MELBOURNE surgeons recently reported the unusual case of a man who was rushed to Footscray Hospital’s Emergency Department with such a severe bout of constipation that he was completely unable to walk. Diagnosed with the life-threatening abdominal compartment syndrome, the man underwent an intervention that involved removing a whopping two litres of faecal matter from the bowel. The case was duly written up and published in BMJ Case Reports.
Of course, constipation is rarely so extreme, and treatments tend to be lifestyle modifications and laxatives rather than surgery. But a new Review of the management of chronic idiopathic constipation, published in the MJA, points out that there are indeed rare cases when the condition proves so refractory that total colectomy is indicated. Even in the far more common, less severe cases, treatment often fails and it can have a significant impact on quality of life. Constipation is something to be taken seriously, but so often it is not.
Dr Michael Levitt, a Perth-based colorectal surgeon who has just published a book on bowel health, says that one major problem in constipation management is that not enough research has been done on it.
“It’s not a sexy subject. Only very rarely is it a life-threatening condition, and there aren’t people out there thinking they’re going to get the Nobel Prize if they crack the constipation problem. The end result is that doctors aren’t overly interested in the subject, and so many of the symptoms that are problematic if you’re constipated are hard to quantify in a way that appeals to the scientist.”
Dr Levitt says that another issue is that the majority of people with significant constipation are women, while most prescribers still tend to be men, with a male perspective on bowel function. But male and female bowel function is not the same, he says. He cites a well known trial in which men and women were given exactly the same solids and fluids to consume; the men had faster colonic transit, had their bowels open more frequently and produced a greater volume of stool.
“It is simply not a gender-equivalent condition, it’s predominantly a female problem. In my career, I’ve only done around 35 total colectomies for severe constipation, but never on a man, only women. There’s a fundamental gender difference in how the bowel works. That creates a problem where you have a large chunk of prescribers who essentially think if you eat enough fruit and vegetables your bowels should work, but [many] patients don’t respond that way.”
Dr Levitt says that there has nonetheless been a definite improvement in treatment, in particular with the ready availability of osmotic laxatives such as polyethelene glycol and lactulose.
“There is an increasing use of osmotic laxatives over the traditional herbal or stimulant laxatives, which are habit forming. That’s a good development. The trouble is we still tend to measure constipation in terms of stool frequency, when almost certainly that’s just a secondary marker for other things. In fact, the critical symptoms are things [such as] abdominal bloating, straining, anxiety and impact on quality of life.”
He says that this focus on stool frequency leads doctors to prescribe laxatives on a daily or twice daily basis.
“The problem is, if you’re prone to sluggish bowels, you need quite a large dose of laxative to get a response and you can’t give that daily. So, what happens is most people are taking laxatives at a lower dose on a daily basis but aren’t opening their bowels every day. As a result, there’s a lot of anxiety and dissatisfaction over laxative use. If we said, take enough to get your bowels to work and then take a break, that would be a much better strategy.”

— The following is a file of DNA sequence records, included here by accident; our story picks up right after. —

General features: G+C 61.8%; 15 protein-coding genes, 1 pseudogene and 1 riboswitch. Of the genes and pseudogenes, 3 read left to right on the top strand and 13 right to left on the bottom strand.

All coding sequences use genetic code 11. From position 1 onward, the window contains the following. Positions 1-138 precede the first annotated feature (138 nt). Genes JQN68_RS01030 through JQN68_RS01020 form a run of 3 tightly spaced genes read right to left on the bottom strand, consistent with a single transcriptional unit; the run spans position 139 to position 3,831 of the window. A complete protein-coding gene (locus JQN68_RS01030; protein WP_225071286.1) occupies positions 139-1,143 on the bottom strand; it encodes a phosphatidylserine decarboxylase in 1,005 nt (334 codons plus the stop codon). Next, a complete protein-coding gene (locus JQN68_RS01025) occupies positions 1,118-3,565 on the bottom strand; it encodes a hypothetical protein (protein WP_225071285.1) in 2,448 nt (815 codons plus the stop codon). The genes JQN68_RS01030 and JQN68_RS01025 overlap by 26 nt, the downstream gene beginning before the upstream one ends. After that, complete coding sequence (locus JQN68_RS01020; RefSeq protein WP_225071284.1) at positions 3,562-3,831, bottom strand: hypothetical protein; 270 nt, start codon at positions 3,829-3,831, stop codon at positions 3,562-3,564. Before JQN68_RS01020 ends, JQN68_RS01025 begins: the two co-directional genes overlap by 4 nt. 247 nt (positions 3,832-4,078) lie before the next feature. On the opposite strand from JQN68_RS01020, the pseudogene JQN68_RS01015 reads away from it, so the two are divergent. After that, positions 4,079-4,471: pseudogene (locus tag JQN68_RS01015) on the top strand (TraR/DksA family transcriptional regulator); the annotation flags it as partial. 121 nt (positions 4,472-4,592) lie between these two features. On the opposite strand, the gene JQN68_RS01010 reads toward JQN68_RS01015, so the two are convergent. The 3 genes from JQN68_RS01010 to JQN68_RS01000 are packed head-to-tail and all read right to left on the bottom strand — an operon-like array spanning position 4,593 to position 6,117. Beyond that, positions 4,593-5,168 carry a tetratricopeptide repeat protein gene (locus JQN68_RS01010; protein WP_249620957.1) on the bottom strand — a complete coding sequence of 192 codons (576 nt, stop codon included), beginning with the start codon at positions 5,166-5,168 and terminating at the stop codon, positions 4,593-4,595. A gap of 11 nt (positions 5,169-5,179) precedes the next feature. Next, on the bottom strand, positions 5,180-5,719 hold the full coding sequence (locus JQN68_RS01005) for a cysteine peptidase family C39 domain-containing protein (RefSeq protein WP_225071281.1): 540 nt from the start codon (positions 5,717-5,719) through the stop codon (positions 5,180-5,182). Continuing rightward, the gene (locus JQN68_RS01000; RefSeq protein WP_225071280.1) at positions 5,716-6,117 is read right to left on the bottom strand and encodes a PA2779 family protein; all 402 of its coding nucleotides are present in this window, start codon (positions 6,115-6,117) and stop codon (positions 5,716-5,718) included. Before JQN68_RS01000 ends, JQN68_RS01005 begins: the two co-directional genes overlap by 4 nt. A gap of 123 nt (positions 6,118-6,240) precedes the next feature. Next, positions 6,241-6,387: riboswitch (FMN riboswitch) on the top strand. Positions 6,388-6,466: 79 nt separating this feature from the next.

Associate Professor Phil Dinning, a researcher in functional gut disorders and gastrointestinal motility at Flinders University, is one of a small band of scientists doing work on constipation using a manometry catheter to record muscular contractions in the colon.
“What we’ve found is that certain contractions are very irregular or are not there at all in patients with constipation, particularly if it’s slow transit constipation. When you go to the toilet, your whole colon is involved in a coordinated pattern of contraction and relaxation, and unless you’ve got this pattern, you’ll fail to empty your bowel.”
But Professor Dinning says that this might not be a question of the bowel itself not working; it might be that the bowel is getting the wrong, or no, signals from the central nervous system.
“We’ve done experiments with colons that have been removed from patients with severe constipation. And when we put the removed colon in an organ bath, it contracts perfectly, which suggests that the bowel itself works, but it’s the nerves coming to the bowel that don’t work.”
He says that the research he and other researchers are doing may help identify more clearly defined subtypes of constipation that can be targeted for treatment.
“I’m optimistic that we’ll have a better understanding that will start to guide treatment in certain patients. But I’d be very sceptical about saying we’ll have a cure. Because it doesn’t work that way. Constipation isn’t a single disorder, it’s very multifactorial and heterogeneous.”
He agrees with Dr Levitt that lack of research is a major problem in constipation.
“We apply for grants like everyone else, but you’ve got a condition that’s embarrassing and that rarely kills anyone, and it’s up against breast cancer or brain cancer in an environment with very limited funding. So, the studies that get done tend to be very limited with very small sample sizes, which makes it incredibly hard to build the big picture. We could theoretically get a big study done in a couple of years, but because of the drip, drip style of funding, it would actually take much longer.”
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